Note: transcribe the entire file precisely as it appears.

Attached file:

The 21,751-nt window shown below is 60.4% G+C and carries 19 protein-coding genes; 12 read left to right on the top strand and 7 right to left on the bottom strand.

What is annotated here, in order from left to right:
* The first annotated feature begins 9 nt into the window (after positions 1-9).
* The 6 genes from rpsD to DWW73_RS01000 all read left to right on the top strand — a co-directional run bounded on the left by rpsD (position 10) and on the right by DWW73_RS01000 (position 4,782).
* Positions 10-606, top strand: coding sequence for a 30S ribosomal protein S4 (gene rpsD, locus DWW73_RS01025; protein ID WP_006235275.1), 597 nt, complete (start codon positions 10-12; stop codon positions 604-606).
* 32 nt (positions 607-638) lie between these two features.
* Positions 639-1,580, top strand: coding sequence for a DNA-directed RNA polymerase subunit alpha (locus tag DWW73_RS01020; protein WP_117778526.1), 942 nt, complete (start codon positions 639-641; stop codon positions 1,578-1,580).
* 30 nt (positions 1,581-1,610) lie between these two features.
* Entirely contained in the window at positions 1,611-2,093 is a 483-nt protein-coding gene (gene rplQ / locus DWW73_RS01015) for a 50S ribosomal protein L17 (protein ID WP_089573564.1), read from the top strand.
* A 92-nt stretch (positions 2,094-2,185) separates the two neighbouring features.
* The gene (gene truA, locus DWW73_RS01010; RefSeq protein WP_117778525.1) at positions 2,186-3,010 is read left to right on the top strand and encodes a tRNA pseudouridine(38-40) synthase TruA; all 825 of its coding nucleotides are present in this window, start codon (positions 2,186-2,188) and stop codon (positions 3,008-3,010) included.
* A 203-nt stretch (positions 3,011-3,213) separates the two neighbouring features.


The 21,751-nt window shown below is 60.4% G+C and carries 19 protein-coding genes; 12 read left to right on the top strand and 7 right to left on the bottom strand.

What is annotated here, in order from left to right:
* The first annotated feature begins 9 nt into the window (after positions 1-9).
* The 6 genes from rpsD to DWW73_RS01000 all read left to right on the top strand — a co-directional run bounded on the left by rpsD (position 10) and on the right by DWW73_RS01000 (position 4,782).
* Positions 10-606, top strand: coding sequence for a 30S ribosomal protein S4 (gene rpsD, locus DWW73_RS01025; protein ID WP_006235275.1), 597 nt, complete (start codon positions 10-12; stop codon positions 604-606).
* 32 nt (positions 607-638) lie between these two features.
* Positions 639-1,580, top strand: coding sequence for a DNA-directed RNA polymerase subunit alpha (locus tag DWW73_RS01020; protein WP_117778526.1), 942 nt, complete (start codon positions 639-641; stop codon positions 1,578-1,580).
* 30 nt (positions 1,581-1,610) lie between these two features.
* Entirely contained in the window at positions 1,611-2,093 is a 483-nt protein-coding gene (gene rplQ / locus DWW73_RS01015) for a 50S ribosomal protein L17 (protein ID WP_089573564.1), read from the top strand.
* A 92-nt stretch (positions 2,094-2,185) separates the two neighbouring features.
* The gene (gene truA, locus DWW73_RS01010; RefSeq protein WP_117778525.1) at positions 2,186-3,010 is read left to right on the top strand and encodes a tRNA pseudouridine(38-40) synthase TruA; all 825 of its coding nucleotides are present in this window, start codon (positions 2,186-2,188) and stop codon (positions 3,008-3,010) included.
* A 203-nt stretch (positions 3,011-3,213) separates the two neighbouring features.